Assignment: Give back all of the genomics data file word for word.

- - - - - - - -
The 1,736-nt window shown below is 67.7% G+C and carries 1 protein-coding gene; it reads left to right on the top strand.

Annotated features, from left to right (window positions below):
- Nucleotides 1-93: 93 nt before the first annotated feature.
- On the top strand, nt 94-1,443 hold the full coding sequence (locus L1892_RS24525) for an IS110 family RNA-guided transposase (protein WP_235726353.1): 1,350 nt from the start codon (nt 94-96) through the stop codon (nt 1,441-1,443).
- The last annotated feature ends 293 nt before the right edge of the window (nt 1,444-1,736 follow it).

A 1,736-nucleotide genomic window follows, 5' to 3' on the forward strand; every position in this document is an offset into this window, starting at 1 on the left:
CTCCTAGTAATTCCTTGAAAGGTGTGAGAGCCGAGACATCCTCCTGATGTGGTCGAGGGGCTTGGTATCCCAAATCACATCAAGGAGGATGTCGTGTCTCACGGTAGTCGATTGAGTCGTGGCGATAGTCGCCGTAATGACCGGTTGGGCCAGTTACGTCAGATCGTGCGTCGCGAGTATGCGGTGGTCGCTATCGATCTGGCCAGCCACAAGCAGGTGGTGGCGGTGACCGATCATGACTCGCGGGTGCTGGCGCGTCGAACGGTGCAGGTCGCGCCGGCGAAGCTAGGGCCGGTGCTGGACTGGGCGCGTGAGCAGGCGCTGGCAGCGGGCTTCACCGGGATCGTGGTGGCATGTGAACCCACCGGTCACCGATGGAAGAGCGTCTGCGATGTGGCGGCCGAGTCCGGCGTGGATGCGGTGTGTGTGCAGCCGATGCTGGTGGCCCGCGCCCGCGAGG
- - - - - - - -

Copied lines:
The 1,736-nt window shown below is 67.7% G+C and carries 1 protein-coding gene; it reads left to right on the top strand.

Annotated features, from left to right (window positions below):
- Nucleotides 1-93: 93 nt before the first annotated feature.
- On the top strand, nt 94-1,443 hold the full coding sequence (locus L1892_RS24525) for an IS110 family RNA-guided transposase (protein WP_235726353.1): 1,350 nt from the start codon (nt 94-96) through the stop codon (nt 1,441-1,443).
- The last annotated feature ends 293 nt before the right edge of the window (nt 1,444-1,736 follow it).

A 1,736-nucleotide genomic window follows, 5' to 3' on the forward strand; every position in this document is an offset into this window, starting at 1 on the left:
CTCCTAGTAATTCCTTGAAAGGTGTGAGAGCCGAGACATCCTCCTGATGTGGTCGAGGGGCTTGGTATCCCAAATCACATCAAGGAGGATGTCGTGTCTCACGGTAGTCGATTGAGTCGTGGCGATAGTCGCCGTAATGACCGGTTGGGCCAGTTACGTCAGATCGTGCGTCGCGAGTATGCGGTGGTCGCTATCGATCTGGCCAGCCACAAGCAGGTGGTGGCGGTGACCGATCATGACTCGCGGGTGCTGGCGCGTCGAACGGTGCAGGTCGCGCCGGCGAAGCTAGGGCCGGTGCTGGACTGGGCGCGTGAGCAGGCGCTGGCAGCGGGCTTCACCGGGATCGTGGTGGCATGTGAACCCACCGGTCACCGATGGAAGAGCGTCTGCGATGTGGCGGCCGAGTCCGGCGTGGATGCGGTGTGTGTGCAGCCGATGCTGGTGGCCCGCGCCCGCGAGG